Game called on account of fog: metametaphysics and epistemic dismissivism

Philosophical Studies 164 (1):1-14 (2013)

Abstract

Is arguing over ontology a mistake? A recent proposal by Karen Bennett suggests that some metaphysical disputes, such as those over constitution and composition, can be dismissed on epistemic grounds. Given that both sides in a dispute try to minimize the differences between them, there are no good metaphysical grounds for choosing between them. In this paper, I expand on her epistemic dismissivism, arguing that given the Quinean conception of the task and method of metaphysics, we are warranted in believing that all ontological disputes will end in a draw, even if they have not yet done so. By a draw, I mean that while both sides in a dispute are genuinely disagreeing about what there is and there are still moves open to them, there are no moves remaining that will advance the discourse further.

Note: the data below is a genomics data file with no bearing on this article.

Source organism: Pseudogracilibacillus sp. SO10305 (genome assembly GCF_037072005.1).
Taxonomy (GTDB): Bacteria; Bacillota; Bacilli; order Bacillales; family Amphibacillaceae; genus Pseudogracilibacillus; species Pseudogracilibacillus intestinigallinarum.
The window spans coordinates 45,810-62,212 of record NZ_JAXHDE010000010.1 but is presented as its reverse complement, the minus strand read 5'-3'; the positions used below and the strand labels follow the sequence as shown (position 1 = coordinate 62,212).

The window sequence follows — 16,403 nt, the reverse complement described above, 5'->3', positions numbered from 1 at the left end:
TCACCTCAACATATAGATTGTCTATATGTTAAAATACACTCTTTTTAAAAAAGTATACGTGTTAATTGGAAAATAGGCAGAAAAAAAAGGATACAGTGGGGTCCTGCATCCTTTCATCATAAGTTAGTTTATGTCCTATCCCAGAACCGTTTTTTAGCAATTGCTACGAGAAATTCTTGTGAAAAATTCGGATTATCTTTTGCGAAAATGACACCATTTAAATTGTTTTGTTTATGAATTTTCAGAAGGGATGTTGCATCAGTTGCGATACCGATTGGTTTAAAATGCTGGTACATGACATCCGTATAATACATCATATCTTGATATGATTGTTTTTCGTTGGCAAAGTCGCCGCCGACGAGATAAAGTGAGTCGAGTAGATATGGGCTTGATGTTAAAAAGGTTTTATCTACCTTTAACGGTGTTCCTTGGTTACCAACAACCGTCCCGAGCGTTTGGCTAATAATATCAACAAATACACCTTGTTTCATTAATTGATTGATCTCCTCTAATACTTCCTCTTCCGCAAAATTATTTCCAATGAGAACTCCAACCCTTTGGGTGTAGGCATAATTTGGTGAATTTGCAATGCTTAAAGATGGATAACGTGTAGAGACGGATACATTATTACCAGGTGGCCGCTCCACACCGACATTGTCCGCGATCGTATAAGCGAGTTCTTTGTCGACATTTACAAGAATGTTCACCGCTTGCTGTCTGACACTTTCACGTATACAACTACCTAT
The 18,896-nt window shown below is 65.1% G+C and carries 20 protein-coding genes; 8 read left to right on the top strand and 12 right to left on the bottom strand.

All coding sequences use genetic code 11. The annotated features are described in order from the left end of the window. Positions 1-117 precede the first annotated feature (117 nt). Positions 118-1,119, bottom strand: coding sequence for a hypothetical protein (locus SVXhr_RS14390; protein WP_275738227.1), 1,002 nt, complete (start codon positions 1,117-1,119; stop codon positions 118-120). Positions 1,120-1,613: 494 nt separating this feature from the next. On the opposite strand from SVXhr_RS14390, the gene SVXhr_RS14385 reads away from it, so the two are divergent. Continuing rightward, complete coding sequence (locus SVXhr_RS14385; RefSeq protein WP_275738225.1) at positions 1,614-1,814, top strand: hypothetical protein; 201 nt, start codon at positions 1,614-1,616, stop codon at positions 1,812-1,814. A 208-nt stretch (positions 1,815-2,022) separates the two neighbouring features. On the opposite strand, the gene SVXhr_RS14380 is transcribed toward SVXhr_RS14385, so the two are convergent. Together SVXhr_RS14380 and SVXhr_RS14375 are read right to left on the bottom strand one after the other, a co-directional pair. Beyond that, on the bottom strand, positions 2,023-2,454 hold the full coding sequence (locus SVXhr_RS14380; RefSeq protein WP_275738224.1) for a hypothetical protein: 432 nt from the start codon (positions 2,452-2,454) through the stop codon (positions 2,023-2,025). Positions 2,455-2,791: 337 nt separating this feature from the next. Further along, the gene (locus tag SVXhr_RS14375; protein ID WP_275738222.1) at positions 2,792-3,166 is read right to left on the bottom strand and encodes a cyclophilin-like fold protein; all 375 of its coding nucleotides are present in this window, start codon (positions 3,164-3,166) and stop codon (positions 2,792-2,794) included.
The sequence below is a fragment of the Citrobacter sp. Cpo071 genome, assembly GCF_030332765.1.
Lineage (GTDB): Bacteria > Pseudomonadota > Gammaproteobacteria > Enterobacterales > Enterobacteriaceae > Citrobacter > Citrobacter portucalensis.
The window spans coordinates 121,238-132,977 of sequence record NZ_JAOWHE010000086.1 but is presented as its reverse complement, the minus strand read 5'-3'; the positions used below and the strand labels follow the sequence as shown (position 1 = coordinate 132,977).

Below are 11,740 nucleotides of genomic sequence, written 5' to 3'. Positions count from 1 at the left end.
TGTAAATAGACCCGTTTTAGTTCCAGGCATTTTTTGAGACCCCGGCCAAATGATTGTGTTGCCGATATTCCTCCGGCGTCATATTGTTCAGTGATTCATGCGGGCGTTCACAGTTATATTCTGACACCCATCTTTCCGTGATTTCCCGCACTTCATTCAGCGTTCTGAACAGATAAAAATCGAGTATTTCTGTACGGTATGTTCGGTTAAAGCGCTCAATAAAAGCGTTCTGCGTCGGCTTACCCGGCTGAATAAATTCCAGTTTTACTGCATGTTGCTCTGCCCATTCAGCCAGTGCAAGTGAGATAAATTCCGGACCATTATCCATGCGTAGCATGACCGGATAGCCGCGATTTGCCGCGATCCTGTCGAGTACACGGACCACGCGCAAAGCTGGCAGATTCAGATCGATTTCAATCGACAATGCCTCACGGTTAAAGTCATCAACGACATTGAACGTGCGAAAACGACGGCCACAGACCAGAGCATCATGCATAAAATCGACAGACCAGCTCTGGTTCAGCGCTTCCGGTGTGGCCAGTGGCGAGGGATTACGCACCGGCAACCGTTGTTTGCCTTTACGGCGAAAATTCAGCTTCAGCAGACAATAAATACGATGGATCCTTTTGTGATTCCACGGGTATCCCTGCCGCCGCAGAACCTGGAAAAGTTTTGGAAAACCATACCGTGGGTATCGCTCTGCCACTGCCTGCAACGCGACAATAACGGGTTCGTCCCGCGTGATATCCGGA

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Mary Beth Willard
Weber State University

References found in this work

Writing the Book of the World.Theodore Sider - 2011 - Oxford, England: Oxford University Press.
On What Grounds What.Jonathan Schaffer - 2009 - In David Manley, David J. Chalmers & Ryan Wasserman (eds.), Metametaphysics: New Essays on the Foundations of Ontology. Oxford University Press. pp. 347-383.
Nonexistent Objects.Terence Parsons - 1980 - Yale University Press.

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Citations of this work

Simplicity as a Criterion of Theory Choice in Metaphysics.Andrew Brenner - 2017 - Philosophical Studies 174 (11):2687-2707.
Why Composition Matters.Andrew M. Bailey & Andrew Brenner - 2020 - Canadian Journal of Philosophy 50 (8):934-949.
Against Simplicity.M. B. Willard - 2014 - Philosophical Studies 167 (1):165-181.

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